The next two tips have to do with the roles of Problem Management. In and of itself this is not a hard process to understand or implement relative to the other processes described by ITIL. However, that being said a common issue that I have seen is that while the process has been defined and a central Problem Management function has been established many companies still struggle with making this process effective. In my experience this is largely due to the fact that a distributed role that I will call a Problem Coordinator must be identified and resourced in each IT domain for this process to be effective. What happens when you identify a central governance function and process without their distributed counterparts is that you identify problems and produce interesting trending reports that show you where the pain is but very little is actually done with this information. In essence you build an inventory of identified problems without a real focus on removing them from the environment. Remember that what we are talking about here are the lesser impacting but numerous repeat issues identified through reporting and trending. The large business impacting Problems are getting the attention they need based on the observations in the first point. This problem is address by establishing a distributed Problem Coordinator role for each domain and then ensuring that the manager and the groups KPIs reflect the importance of the process. (What gets measured gets done!) When this role is established the central governance roles focus on reporting, trending, problem identification and prioritization. While the distributed role is responsible for resource allocation, investigation and root cause determination as well as identifying permanent fixes. The challenge that a central function has without these distributed coordinators is that it does not own the resources required to execute the process so it is forever going around with hat in hand literally pleading for resources to move this process forward.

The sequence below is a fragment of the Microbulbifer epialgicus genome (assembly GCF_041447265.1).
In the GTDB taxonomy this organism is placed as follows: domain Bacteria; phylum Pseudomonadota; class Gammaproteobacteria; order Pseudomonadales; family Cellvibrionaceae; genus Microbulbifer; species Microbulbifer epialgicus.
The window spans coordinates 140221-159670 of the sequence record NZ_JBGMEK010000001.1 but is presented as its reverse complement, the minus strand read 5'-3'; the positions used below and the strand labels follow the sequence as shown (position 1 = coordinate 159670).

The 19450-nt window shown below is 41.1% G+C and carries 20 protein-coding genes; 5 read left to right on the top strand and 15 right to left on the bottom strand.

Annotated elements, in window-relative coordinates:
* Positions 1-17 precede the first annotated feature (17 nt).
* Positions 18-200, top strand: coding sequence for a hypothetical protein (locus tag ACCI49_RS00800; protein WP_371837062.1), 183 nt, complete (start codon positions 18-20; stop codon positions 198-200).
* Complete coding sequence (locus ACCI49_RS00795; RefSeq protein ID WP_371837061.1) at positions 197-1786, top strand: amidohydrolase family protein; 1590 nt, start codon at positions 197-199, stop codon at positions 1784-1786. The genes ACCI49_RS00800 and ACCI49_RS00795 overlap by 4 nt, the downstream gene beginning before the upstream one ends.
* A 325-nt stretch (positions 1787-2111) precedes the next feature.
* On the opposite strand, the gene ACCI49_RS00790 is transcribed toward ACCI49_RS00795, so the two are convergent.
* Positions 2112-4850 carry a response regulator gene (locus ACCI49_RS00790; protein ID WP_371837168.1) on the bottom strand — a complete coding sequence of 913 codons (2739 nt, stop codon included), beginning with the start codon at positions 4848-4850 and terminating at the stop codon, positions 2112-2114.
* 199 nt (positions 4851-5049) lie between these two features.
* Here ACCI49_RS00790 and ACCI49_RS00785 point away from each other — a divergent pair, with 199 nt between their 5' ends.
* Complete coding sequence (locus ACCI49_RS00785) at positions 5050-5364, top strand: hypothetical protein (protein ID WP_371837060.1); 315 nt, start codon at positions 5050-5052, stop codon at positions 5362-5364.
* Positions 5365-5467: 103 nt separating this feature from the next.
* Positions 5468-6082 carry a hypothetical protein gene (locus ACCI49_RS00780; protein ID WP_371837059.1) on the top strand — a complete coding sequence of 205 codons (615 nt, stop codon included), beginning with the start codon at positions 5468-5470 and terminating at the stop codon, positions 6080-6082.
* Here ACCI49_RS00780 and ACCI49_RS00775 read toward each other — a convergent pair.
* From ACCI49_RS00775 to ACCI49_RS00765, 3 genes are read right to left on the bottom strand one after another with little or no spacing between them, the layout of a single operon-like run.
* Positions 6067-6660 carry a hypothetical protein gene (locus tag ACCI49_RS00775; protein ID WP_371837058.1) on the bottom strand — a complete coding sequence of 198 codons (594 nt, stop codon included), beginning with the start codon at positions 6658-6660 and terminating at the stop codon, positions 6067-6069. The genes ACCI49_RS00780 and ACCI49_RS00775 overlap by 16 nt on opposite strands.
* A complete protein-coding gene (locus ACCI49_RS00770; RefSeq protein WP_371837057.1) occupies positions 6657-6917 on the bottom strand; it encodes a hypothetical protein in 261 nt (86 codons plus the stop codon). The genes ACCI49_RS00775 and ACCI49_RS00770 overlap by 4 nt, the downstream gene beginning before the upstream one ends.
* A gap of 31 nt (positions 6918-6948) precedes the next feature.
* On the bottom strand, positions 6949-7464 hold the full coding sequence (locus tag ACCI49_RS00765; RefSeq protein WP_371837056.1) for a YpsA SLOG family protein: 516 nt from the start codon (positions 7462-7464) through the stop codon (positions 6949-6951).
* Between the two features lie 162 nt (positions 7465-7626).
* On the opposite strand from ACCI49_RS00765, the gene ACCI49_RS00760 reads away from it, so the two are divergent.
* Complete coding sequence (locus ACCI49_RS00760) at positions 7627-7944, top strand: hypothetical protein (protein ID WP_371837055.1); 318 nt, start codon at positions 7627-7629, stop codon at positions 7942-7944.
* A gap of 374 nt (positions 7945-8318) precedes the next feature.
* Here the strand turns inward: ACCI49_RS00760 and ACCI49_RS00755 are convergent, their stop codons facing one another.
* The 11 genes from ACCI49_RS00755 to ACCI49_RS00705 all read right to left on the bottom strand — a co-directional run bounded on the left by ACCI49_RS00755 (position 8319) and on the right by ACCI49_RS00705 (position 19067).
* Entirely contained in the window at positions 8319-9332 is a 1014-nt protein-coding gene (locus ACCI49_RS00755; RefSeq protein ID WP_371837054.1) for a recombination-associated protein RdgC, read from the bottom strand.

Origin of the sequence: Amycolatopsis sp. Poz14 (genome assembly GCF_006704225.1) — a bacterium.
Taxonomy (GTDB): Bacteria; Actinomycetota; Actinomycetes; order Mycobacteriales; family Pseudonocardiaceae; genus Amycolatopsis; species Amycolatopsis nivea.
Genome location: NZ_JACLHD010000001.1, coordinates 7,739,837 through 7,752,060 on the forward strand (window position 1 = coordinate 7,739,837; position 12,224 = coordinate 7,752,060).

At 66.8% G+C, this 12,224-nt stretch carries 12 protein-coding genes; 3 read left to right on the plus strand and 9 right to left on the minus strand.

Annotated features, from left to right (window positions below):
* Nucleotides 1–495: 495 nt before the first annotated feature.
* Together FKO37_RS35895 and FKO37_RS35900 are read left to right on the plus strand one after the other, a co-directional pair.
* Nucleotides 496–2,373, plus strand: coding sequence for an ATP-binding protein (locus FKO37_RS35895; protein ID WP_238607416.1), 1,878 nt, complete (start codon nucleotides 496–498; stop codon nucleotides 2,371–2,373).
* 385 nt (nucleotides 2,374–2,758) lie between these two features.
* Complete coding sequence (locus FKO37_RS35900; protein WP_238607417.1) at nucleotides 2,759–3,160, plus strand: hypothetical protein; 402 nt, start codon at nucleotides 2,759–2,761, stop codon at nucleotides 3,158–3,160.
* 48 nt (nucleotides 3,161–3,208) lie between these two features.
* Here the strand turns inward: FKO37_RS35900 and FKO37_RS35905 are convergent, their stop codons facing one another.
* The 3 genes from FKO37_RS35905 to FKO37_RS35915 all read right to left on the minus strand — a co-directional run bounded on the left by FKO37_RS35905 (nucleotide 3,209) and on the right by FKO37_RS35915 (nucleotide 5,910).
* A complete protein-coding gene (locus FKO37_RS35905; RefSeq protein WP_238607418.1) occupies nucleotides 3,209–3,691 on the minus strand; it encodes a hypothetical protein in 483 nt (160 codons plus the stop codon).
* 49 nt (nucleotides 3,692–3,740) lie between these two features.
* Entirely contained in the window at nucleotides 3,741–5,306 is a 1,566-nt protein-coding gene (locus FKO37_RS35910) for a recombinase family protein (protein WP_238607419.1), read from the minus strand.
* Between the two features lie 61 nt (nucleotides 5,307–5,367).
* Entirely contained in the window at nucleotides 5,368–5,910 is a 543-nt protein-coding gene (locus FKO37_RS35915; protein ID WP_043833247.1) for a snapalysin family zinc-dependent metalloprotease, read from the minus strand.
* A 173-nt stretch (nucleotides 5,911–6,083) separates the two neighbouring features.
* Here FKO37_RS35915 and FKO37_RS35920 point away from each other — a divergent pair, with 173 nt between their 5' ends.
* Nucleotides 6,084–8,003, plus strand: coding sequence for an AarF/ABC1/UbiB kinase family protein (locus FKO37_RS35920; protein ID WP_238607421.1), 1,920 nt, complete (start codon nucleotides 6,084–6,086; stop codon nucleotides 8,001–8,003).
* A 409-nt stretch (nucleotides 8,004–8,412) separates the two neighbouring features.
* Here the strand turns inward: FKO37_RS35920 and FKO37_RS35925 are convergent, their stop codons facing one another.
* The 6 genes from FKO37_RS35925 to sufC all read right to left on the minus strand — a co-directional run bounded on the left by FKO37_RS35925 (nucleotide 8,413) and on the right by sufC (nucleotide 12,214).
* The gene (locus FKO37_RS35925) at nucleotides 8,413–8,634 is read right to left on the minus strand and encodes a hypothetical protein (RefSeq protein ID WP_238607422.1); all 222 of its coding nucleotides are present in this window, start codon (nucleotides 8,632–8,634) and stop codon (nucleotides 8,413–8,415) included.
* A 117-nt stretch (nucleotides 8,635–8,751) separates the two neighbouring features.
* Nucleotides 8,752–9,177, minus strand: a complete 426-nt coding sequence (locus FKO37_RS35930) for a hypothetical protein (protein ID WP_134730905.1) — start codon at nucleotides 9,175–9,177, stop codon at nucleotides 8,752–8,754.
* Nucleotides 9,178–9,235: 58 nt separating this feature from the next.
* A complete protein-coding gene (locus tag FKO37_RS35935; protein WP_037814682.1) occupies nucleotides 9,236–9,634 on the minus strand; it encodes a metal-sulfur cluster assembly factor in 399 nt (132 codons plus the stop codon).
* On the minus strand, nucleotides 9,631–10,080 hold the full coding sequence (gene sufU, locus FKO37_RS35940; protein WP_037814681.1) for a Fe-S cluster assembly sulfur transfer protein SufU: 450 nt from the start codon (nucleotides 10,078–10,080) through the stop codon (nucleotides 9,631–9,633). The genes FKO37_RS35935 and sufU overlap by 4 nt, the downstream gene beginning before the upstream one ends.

- Leave the Problem Management Resources out of the Major Incidents: